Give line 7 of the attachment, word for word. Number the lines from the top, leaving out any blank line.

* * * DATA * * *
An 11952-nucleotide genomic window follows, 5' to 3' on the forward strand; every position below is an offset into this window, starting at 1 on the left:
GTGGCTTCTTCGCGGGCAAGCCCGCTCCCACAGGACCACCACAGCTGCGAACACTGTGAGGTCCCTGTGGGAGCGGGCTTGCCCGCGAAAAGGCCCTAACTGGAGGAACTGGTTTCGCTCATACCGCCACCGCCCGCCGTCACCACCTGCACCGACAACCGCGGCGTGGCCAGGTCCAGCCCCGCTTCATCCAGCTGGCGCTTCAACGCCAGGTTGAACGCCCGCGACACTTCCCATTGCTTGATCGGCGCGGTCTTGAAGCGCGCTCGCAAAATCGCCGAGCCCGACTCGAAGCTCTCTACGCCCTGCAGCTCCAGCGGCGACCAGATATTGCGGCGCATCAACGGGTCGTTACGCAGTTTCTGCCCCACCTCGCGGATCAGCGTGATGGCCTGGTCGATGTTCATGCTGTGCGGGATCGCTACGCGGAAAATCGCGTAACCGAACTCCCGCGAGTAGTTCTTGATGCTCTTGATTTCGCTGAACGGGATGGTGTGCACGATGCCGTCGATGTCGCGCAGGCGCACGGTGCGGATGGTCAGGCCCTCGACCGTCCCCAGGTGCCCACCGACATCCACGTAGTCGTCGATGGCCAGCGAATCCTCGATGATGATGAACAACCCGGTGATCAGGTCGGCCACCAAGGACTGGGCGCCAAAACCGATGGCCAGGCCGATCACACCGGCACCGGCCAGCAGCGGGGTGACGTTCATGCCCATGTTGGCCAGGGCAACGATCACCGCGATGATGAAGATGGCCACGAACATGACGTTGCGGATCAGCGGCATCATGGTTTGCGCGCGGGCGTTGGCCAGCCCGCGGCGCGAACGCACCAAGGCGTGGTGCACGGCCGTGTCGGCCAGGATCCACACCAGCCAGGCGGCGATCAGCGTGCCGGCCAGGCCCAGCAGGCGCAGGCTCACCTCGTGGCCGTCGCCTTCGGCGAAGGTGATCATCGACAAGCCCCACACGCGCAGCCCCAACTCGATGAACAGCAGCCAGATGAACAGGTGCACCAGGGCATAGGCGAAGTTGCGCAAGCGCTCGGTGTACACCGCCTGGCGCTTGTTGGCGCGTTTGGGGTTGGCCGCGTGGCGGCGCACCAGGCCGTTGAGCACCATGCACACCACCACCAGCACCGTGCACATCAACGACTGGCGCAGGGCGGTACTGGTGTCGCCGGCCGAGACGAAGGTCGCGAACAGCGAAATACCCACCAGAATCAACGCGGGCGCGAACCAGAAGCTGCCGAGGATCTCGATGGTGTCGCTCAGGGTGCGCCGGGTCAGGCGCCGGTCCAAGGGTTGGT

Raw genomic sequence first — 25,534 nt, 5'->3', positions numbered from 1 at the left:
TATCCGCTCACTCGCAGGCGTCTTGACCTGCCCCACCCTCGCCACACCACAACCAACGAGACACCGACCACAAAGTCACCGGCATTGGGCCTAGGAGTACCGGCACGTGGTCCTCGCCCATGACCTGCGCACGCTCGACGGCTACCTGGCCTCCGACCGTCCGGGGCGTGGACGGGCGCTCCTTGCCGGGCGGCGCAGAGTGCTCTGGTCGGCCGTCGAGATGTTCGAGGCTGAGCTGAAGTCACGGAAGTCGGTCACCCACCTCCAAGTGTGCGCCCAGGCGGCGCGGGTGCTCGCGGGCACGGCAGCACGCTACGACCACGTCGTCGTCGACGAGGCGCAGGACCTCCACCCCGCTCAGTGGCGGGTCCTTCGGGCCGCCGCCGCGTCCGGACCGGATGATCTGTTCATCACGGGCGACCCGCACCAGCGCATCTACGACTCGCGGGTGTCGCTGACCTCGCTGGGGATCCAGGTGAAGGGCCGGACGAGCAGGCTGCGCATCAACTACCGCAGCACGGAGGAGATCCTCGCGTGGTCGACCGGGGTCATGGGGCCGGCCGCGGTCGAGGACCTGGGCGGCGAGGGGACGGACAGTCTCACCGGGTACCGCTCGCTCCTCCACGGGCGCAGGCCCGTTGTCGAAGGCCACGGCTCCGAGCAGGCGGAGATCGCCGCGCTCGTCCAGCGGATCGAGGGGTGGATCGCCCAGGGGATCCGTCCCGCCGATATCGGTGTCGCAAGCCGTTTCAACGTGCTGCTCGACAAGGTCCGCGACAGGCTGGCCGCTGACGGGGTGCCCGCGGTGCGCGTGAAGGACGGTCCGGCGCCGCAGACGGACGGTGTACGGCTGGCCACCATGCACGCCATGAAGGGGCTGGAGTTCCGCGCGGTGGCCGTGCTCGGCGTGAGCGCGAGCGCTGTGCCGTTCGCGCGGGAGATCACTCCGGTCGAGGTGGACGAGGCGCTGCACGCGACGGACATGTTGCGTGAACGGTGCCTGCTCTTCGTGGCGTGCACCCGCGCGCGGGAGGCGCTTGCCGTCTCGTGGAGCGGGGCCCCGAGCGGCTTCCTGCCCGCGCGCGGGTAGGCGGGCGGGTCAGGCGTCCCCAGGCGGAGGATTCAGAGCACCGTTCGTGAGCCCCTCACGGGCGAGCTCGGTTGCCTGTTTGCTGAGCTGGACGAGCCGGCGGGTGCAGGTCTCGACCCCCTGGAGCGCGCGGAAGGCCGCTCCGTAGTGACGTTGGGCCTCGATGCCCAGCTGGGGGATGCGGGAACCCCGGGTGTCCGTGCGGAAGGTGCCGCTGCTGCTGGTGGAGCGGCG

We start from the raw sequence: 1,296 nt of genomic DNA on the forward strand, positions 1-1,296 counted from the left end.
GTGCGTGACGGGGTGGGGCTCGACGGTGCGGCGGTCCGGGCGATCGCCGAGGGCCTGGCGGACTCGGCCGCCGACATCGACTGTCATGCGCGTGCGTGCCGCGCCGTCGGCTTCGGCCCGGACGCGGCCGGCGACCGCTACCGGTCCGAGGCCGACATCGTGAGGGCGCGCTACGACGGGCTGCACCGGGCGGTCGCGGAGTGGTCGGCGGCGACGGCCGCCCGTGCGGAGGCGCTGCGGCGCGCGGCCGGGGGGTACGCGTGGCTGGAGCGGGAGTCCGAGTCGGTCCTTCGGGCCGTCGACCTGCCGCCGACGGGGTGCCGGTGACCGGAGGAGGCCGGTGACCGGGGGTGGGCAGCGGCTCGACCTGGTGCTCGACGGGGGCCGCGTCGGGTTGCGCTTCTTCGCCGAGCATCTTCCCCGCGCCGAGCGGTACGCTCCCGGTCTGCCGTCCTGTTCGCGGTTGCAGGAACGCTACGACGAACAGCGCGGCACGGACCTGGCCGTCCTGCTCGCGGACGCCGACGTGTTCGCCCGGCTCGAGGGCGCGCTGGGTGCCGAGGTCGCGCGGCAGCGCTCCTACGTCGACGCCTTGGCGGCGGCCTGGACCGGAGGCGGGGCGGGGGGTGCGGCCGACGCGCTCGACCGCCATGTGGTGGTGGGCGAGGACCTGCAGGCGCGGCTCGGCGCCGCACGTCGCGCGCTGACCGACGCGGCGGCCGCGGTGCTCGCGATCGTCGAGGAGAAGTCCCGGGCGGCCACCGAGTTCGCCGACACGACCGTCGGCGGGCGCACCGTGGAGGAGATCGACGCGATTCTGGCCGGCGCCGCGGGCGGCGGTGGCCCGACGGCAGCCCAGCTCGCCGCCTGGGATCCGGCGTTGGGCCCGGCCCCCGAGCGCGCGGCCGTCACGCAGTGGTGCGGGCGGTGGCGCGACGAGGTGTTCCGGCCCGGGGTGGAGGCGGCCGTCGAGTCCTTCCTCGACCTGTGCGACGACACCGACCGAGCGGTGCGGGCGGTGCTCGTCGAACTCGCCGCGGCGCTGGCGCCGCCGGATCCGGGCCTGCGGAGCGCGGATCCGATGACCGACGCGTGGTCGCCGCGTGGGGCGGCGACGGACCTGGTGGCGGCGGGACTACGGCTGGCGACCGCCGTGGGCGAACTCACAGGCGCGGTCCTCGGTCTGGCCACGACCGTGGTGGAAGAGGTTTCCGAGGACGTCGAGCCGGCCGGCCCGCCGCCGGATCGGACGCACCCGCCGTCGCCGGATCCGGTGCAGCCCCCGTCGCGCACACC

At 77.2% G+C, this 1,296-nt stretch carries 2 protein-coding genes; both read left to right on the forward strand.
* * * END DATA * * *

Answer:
At 77.2% G+C, this 1,296-nt stretch carries 2 protein-coding genes; both read left to right on the forward strand.